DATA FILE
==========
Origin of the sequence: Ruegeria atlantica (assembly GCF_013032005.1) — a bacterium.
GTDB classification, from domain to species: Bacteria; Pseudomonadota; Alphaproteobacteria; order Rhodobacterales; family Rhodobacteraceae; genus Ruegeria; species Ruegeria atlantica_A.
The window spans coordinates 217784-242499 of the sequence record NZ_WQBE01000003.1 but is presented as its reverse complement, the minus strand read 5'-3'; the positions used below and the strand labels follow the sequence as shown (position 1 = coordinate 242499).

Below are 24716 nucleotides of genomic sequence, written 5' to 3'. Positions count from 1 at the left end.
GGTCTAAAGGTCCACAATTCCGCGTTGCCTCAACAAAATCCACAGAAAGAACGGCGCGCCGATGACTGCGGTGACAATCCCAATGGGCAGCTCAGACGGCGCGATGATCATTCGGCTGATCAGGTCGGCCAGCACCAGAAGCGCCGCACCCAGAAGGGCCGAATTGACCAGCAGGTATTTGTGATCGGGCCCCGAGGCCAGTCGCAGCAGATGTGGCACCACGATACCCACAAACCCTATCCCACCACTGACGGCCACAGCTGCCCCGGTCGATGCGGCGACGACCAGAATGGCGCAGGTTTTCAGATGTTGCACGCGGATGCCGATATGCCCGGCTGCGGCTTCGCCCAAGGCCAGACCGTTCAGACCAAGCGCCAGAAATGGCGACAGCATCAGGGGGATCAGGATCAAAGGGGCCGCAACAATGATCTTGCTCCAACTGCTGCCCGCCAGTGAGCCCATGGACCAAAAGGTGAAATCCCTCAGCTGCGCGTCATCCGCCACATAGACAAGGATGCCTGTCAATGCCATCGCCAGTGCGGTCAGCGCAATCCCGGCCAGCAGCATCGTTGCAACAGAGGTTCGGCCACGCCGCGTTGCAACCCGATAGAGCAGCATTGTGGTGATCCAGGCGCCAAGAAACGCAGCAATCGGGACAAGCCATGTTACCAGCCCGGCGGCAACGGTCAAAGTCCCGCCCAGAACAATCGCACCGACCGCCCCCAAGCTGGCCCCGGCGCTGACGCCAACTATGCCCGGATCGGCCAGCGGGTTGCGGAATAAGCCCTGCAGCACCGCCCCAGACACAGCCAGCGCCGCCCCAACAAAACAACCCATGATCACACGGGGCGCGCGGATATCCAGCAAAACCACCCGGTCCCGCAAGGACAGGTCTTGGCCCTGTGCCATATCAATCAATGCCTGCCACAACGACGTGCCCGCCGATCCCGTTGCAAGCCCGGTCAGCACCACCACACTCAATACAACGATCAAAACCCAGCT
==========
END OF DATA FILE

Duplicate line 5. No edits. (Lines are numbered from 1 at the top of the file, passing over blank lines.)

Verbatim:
GGTCTAAAGGTCCACAATTCCGCGTTGCCTCAACAAAATCCACAGAAAGAACGGCGCGCCGATGACTGCGGTGACAATCCCAATGGGCAGCTCAGACGGCGCGATGATCATTCGGCTGATCAGGTCGGCCAGCACCAGAAGCGCCGCACCCAGAAGGGCCGAATTGACCAGCAGGTATTTGTGATCGGGCCCCGAGGCCAGTCGCAGCAGATGTGGCACCACGATACCCACAAACCCTATCCCACCACTGACGGCCACAGCTGCCCCGGTCGATGCGGCGACGACCAGAATGGCGCAGGTTTTCAGATGTTGCACGCGGATGCCGATATGCCCGGCTGCGGCTTCGCCCAAGGCCAGACCGTTCAGACCAAGCGCCAGAAATGGCGACAGCATCAGGGGGATCAGGATCAAAGGGGCCGCAACAATGATCTTGCTCCAACTGCTGCCCGCCAGTGAGCCCATGGACCAAAAGGTGAAATCCCTCAGCTGCGCGTCATCCGCCACATAGACAAGGATGCCTGTCAATGCCATCGCCAGTGCGGTCAGCGCAATCCCGGCCAGCAGCATCGTTGCAACAGAGGTTCGGCCACGCCGCGTTGCAACCCGATAGAGCAGCATTGTGGTGATCCAGGCGCCAAGAAACGCAGCAATCGGGACAAGCCATGTTACCAGCCCGGCGGCAACGGTCAAAGTCCCGCCCAGAACAATCGCACCGACCGCCCCCAAGCTGGCCCCGGCGCTGACGCCAACTATGCCCGGATCGGCCAGCGGGTTGCGGAATAAGCCCTGCAGCACCGCCCCAGACACAGCCAGCGCCGCCCCAACAAAACAACCCATGATCACACGGGGCGCGCGGATATCCAGCAAAACCACCCGGTCCCGCAAGGACAGGTCTTGGCCCTGTGCCATATCAATCAATGCCTGCCACAACGACGTGCCCGCCGATCCCGTTGCAAGCCCGGTCAGCACCACCACACTCAATACAACGATCAAAACCCAGCT